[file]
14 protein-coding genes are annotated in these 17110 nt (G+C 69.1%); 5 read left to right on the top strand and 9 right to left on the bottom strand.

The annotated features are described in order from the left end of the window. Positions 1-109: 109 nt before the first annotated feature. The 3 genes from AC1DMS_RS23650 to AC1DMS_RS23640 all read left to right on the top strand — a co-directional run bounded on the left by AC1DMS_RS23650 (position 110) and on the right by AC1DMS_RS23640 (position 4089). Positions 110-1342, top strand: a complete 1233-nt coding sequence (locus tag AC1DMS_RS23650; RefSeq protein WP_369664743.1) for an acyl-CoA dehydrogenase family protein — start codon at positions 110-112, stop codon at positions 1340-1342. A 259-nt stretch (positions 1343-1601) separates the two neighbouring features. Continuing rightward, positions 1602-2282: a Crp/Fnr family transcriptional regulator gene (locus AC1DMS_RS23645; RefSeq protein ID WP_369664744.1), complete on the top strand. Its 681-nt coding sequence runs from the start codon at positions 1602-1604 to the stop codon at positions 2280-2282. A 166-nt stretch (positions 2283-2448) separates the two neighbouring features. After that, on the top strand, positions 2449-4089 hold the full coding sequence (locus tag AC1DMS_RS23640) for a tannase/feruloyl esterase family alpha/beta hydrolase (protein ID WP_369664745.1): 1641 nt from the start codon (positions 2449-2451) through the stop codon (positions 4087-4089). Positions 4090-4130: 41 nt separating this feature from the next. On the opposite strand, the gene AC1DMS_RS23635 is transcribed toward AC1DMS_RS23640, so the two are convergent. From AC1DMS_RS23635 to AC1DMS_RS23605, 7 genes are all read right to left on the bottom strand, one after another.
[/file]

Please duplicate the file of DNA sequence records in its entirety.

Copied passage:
14 protein-coding genes are annotated in these 17110 nt (G+C 69.1%); 5 read left to right on the top strand and 9 right to left on the bottom strand.

The annotated features are described in order from the left end of the window. Positions 1-109: 109 nt before the first annotated feature. The 3 genes from AC1DMS_RS23650 to AC1DMS_RS23640 all read left to right on the top strand — a co-directional run bounded on the left by AC1DMS_RS23650 (position 110) and on the right by AC1DMS_RS23640 (position 4089). Positions 110-1342, top strand: a complete 1233-nt coding sequence (locus tag AC1DMS_RS23650; RefSeq protein WP_369664743.1) for an acyl-CoA dehydrogenase family protein — start codon at positions 110-112, stop codon at positions 1340-1342. A 259-nt stretch (positions 1343-1601) separates the two neighbouring features. Continuing rightward, positions 1602-2282: a Crp/Fnr family transcriptional regulator gene (locus AC1DMS_RS23645; RefSeq protein ID WP_369664744.1), complete on the top strand. Its 681-nt coding sequence runs from the start codon at positions 1602-1604 to the stop codon at positions 2280-2282. A 166-nt stretch (positions 2283-2448) separates the two neighbouring features. After that, on the top strand, positions 2449-4089 hold the full coding sequence (locus tag AC1DMS_RS23640) for a tannase/feruloyl esterase family alpha/beta hydrolase (protein ID WP_369664745.1): 1641 nt from the start codon (positions 2449-2451) through the stop codon (positions 4087-4089). Positions 4090-4130: 41 nt separating this feature from the next. On the opposite strand, the gene AC1DMS_RS23635 is transcribed toward AC1DMS_RS23640, so the two are convergent. From AC1DMS_RS23635 to AC1DMS_RS23605, 7 genes are all read right to left on the bottom strand, one after another.